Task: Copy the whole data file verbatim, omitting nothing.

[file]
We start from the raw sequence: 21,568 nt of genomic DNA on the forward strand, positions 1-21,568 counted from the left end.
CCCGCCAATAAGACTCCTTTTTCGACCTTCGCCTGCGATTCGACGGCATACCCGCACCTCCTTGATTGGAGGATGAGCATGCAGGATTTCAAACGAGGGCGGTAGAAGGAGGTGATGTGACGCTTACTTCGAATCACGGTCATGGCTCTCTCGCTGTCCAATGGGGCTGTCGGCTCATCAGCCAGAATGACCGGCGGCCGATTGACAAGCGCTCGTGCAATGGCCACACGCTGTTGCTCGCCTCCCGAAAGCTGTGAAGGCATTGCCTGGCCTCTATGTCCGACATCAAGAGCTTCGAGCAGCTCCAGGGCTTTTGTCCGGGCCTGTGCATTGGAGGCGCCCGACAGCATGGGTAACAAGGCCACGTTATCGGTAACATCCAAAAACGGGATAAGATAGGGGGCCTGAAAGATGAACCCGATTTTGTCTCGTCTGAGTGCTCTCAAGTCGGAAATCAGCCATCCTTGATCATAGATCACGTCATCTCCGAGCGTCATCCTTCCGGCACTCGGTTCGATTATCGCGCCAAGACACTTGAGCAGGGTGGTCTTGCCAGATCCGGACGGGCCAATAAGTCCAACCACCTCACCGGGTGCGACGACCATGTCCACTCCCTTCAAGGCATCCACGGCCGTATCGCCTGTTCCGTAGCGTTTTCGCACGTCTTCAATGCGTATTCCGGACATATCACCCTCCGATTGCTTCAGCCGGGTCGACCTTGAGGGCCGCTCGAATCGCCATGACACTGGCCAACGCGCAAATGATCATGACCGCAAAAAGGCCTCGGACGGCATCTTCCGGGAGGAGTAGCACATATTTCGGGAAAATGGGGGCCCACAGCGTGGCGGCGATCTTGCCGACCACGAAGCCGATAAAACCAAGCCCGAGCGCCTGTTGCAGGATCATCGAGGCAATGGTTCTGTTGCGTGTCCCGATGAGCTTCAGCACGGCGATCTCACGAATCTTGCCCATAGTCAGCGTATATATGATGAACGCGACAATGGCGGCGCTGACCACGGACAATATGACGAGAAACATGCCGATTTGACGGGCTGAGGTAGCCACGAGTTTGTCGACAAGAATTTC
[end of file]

We start from the raw sequence: 21,568 nt of genomic DNA on the forward strand, positions 1-21,568 counted from the left end.
CCCGCCAATAAGACTCCTTTTTCGACCTTCGCCTGCGATTCGACGGCATACCCGCACCTCCTTGATTGGAGGATGAGCATGCAGGATTTCAAACGAGGGCGGTAGAAGGAGGTGATGTGACGCTTACTTCGAATCACGGTCATGGCTCTCTCGCTGTCCAATGGGGCTGTCGGCTCATCAGCCAGAATGACCGGCGGCCGATTGACAAGCGCTCGTGCAATGGCCACACGCTGTTGCTCGCCTCCCGAAAGCTGTGAAGGCATTGCCTGGCCTCTATGTCCGACATCAAGAGCTTCGAGCAGCTCCAGGGCTTTTGTCCGGGCCTGTGCATTGGAGGCGCCCGACAGCATGGGTAACAAGGCCACGTTATCGGTAACATCCAAAAACGGGATAAGATAGGGGGCCTGAAAGATGAACCCGATTTTGTCTCGTCTGAGTGCTCTCAAGTCGGAAATCAGCCATCCTTGATCATAGATCACGTCATCTCCGAGCGTCATCCTTCCGGCACTCGGTTCGATTATCGCGCCAAGACACTTGAGCAGGGTGGTCTTGCCAGATCCGGACGGGCCAATAAGTCCAACCACCTCACCGGGTGCGACGACCATGTCCACTCCCTTCAAGGCATCCACGGCCGTATCGCCTGTTCCGTAGCGTTTTCGCACGTCTTCAATGCGTATTCCGGACATATCACCCTCCGATTGCTTCAGCCGGGTCGACCTTGAGGGCCGCTCGAATCGCCATGACACTGGCCAACGCGCAAATGATCATGACCGCAAAAAGGCCTCGGACGGCATCTTCCGGGAGGAGTAGCACATATTTCGGGAAAATGGGGGCCCACAGCGTGGCGGCGATCTTGCCGACCACGAAGCCGATAAAACCAAGCCCGAGCGCCTGTTGCAGGATCATCGAGGCAATGGTTCTGTTGCGTGTCCCGATGAGCTTCAGCACGGCGATCTCACGAATCTTGCCCATAGTCAGCGTATATATGATGAACGCGACAATGGCGGCGCTGACCACGGACAATATGACGAGAAACATGCCGATTTGACGGGCTGAGGTAGCCACGAGTTTGTCGACAAGAATTTC